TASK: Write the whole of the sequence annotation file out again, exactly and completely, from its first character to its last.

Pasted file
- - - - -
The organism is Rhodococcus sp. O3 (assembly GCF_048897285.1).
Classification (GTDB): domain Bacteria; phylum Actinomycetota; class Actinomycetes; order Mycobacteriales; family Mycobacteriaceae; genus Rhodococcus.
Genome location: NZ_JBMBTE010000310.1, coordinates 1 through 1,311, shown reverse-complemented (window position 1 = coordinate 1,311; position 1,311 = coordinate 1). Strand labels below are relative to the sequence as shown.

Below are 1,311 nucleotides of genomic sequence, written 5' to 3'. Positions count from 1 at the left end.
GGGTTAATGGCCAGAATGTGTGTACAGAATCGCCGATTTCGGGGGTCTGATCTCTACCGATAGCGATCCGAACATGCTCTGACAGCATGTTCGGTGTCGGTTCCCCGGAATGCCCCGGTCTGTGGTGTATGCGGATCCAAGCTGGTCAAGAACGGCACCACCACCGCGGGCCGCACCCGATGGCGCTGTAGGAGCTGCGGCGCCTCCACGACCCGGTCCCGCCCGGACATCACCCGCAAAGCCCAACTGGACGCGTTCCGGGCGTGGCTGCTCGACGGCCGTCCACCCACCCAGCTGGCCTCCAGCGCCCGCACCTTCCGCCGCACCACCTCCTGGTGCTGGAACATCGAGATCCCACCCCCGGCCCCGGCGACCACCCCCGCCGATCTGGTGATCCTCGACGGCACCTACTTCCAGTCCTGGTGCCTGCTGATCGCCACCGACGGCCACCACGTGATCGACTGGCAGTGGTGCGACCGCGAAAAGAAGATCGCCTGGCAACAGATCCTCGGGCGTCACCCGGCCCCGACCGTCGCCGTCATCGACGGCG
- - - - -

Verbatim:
The organism is Rhodococcus sp. O3 (assembly GCF_048897285.1).
Classification (GTDB): domain Bacteria; phylum Actinomycetota; class Actinomycetes; order Mycobacteriales; family Mycobacteriaceae; genus Rhodococcus.
Genome location: NZ_JBMBTE010000310.1, coordinates 1 through 1,311, shown reverse-complemented (window position 1 = coordinate 1,311; position 1,311 = coordinate 1). Strand labels below are relative to the sequence as shown.

Below are 1,311 nucleotides of genomic sequence, written 5' to 3'. Positions count from 1 at the left end.
GGGTTAATGGCCAGAATGTGTGTACAGAATCGCCGATTTCGGGGGTCTGATCTCTACCGATAGCGATCCGAACATGCTCTGACAGCATGTTCGGTGTCGGTTCCCCGGAATGCCCCGGTCTGTGGTGTATGCGGATCCAAGCTGGTCAAGAACGGCACCACCACCGCGGGCCGCACCCGATGGCGCTGTAGGAGCTGCGGCGCCTCCACGACCCGGTCCCGCCCGGACATCACCCGCAAAGCCCAACTGGACGCGTTCCGGGCGTGGCTGCTCGACGGCCGTCCACCCACCCAGCTGGCCTCCAGCGCCCGCACCTTCCGCCGCACCACCTCCTGGTGCTGGAACATCGAGATCCCACCCCCGGCCCCGGCGACCACCCCCGCCGATCTGGTGATCCTCGACGGCACCTACTTCCAGTCCTGGTGCCTGCTGATCGCCACCGACGGCCACCACGTGATCGACTGGCAGTGGTGCGACCGCGAAAAGAAGATCGCCTGGCAACAGATCCTCGGGCGTCACCCGGCCCCGACCGTCGCCGTCATCGACGGCG